EXCLUSIVE INTERVIEW: As a member of The Oak Ridge boys, Joe Bonsall has traveled all over the world. He’s performed for six presidents, written eight books and shows no signs of slowing down, still doing 150 dates a year. From humble beginnings Joe was raised in a row house in Philly. Joe sat down with Nashville.com earlier this year to tell what us what it was like being a member of the legendary band. Don’t forget to check back next month to read David Scarlett’s exclusive interview with all of the Oaks who talk about their new CD and what it’s like being the newest Opry members.
Nash: Let’s start from the beginning. How did you find the Oak Ridge Boys or how did they find you?
Bonsall: Well that’s a long story, you probably need to read the book “An American Journey” that I wrote about the Oaks to figure that out. It’s a very unique situation. Richard Sterban and I sang in a Gospel group called the Keystone quartet starting around 1968. We sang together for several years and Richard eventually left the group and joined J.D. Sumner and the Stamps quartet around 1970. J.D. Sumner backed up Elvis so Richard was on the big Elvis tours. When Richard left the Keystones I turned us (The Keystone Quartet) more into a Gospel rock group. The Oak Ridge Boys were the cool act and the group we tried to emulate the most. The Oaks were the Gospel music rebels of the late ‘60s and the early ‘70s. They were the guys that didn’t dress alike and grew their hair longer. They were my heroes so I started promoting the Oaks and I got to know them real well. Duane Allen started a record label so we started coming down to his studio to record. Duane probably recorded nine Keystone albums. Then in 1972, the long time bass singer for the Oaks, Noel Fox, decided to get off of the road so Golden (William Lee) hired Richard Sturbin. The very next year, Willie Wynn left the group and they invited me to join. That was ’73. I was 25 years old. I am now 63 and I’m still with the Oak Ridge Boys. Those other three, they’re still here too.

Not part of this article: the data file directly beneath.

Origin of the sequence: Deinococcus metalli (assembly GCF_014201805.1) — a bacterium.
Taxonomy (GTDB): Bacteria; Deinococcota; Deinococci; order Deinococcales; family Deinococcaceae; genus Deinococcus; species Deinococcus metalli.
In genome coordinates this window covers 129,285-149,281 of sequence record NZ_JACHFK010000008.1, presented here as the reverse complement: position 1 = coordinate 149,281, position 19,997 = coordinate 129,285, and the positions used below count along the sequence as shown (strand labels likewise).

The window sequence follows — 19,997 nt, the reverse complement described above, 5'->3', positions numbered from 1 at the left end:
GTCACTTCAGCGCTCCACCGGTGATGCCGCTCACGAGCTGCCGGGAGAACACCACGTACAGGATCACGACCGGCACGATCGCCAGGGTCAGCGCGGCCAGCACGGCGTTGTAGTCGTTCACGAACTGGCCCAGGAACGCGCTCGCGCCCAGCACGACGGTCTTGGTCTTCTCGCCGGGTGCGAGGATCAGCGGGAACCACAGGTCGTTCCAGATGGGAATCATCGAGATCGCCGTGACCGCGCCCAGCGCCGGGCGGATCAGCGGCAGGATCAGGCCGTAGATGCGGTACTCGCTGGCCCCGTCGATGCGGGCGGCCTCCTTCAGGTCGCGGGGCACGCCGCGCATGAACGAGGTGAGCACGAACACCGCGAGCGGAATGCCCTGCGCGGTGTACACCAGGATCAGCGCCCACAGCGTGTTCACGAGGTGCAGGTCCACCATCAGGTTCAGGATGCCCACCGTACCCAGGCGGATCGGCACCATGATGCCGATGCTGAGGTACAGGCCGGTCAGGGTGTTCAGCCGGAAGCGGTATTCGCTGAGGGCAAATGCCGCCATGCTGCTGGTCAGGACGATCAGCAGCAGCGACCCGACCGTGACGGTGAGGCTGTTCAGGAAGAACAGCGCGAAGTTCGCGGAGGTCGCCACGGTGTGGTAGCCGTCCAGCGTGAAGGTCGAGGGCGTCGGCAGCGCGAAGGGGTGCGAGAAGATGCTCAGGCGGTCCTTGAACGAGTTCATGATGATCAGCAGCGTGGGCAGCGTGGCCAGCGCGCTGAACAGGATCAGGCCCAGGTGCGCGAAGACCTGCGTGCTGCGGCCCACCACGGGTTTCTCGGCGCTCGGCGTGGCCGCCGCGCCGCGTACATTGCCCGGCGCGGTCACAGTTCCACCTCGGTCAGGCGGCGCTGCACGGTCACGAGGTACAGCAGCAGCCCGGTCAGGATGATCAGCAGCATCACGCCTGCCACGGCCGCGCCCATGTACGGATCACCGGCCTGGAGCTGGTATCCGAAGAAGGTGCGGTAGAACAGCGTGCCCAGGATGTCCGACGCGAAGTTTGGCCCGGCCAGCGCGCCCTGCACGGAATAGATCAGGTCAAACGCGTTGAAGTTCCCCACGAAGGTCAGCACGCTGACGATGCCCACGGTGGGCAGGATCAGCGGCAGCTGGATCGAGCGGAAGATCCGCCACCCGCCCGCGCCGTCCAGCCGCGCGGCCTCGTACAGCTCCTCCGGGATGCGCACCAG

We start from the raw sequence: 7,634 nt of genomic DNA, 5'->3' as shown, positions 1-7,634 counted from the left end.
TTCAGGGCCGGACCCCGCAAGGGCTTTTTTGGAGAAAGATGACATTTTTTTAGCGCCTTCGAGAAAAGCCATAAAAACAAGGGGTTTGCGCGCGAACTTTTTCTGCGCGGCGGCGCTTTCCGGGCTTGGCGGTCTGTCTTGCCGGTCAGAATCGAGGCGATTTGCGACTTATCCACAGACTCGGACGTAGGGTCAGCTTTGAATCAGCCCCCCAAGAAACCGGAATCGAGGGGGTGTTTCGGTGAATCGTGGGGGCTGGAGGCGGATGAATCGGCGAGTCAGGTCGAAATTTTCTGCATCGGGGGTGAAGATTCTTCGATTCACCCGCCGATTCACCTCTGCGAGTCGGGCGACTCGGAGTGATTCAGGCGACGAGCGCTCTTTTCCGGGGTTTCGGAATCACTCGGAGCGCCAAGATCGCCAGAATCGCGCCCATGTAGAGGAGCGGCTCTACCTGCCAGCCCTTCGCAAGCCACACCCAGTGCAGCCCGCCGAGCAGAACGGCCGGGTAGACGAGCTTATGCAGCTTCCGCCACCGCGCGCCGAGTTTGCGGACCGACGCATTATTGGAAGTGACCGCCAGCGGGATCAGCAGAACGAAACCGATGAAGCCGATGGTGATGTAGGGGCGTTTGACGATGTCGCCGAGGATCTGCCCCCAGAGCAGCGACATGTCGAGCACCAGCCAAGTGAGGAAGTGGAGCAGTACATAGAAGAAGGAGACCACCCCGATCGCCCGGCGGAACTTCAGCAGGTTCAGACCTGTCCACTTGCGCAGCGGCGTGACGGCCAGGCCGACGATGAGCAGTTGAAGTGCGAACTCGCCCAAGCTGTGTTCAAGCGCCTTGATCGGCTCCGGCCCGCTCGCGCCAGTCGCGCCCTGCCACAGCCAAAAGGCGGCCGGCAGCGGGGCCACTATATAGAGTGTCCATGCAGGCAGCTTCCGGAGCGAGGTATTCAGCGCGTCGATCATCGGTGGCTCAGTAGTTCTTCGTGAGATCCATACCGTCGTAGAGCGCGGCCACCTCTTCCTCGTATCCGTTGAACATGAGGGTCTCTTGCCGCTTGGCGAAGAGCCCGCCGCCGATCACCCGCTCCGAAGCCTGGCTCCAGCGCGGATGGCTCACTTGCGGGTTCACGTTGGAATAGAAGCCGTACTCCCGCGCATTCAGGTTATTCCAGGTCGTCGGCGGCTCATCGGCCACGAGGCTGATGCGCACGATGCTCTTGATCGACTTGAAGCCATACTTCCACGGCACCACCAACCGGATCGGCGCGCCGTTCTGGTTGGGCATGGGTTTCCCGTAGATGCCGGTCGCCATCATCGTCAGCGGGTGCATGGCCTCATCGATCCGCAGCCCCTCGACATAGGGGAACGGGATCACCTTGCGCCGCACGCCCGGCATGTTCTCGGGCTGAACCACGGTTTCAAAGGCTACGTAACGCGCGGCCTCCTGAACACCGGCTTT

Nash: You guys are pretty legendary. There’s a lot of history there.
Bonsall: Yes there is, and I love Twitter so I do these things called “ORB tidbits” or “Oak Ridge Boys history” and it always gets a ton of response. So this morning I Tweeted “Where were you in 1981? Bet you were singing oom pah pah mow mow with us”. [this year marks the 30th anniversary of “Elvira”]. Elvira won every music award given out in 1981.
Nash: Elvira was a huge song. Did that change everything?
Bonsall: Well, we had five gold albums at the time and were doing great but when we recorded Elvira, we found out how big a song could be. We could not believe the response to it. From February ‘til June it was number one on the country charts and then it slipped over to the pop market and was on the charts until October.
Nash: When you’re with three guys that much and that long, how do you not drive each other crazy?
Bonsall: I think it actually gets easier and easier. We all give each other our space. It’s a cool thing for me because I’m surrounded by like minds. And that’s an important thing for longevity.
Nash: So are the rest of the guys like family?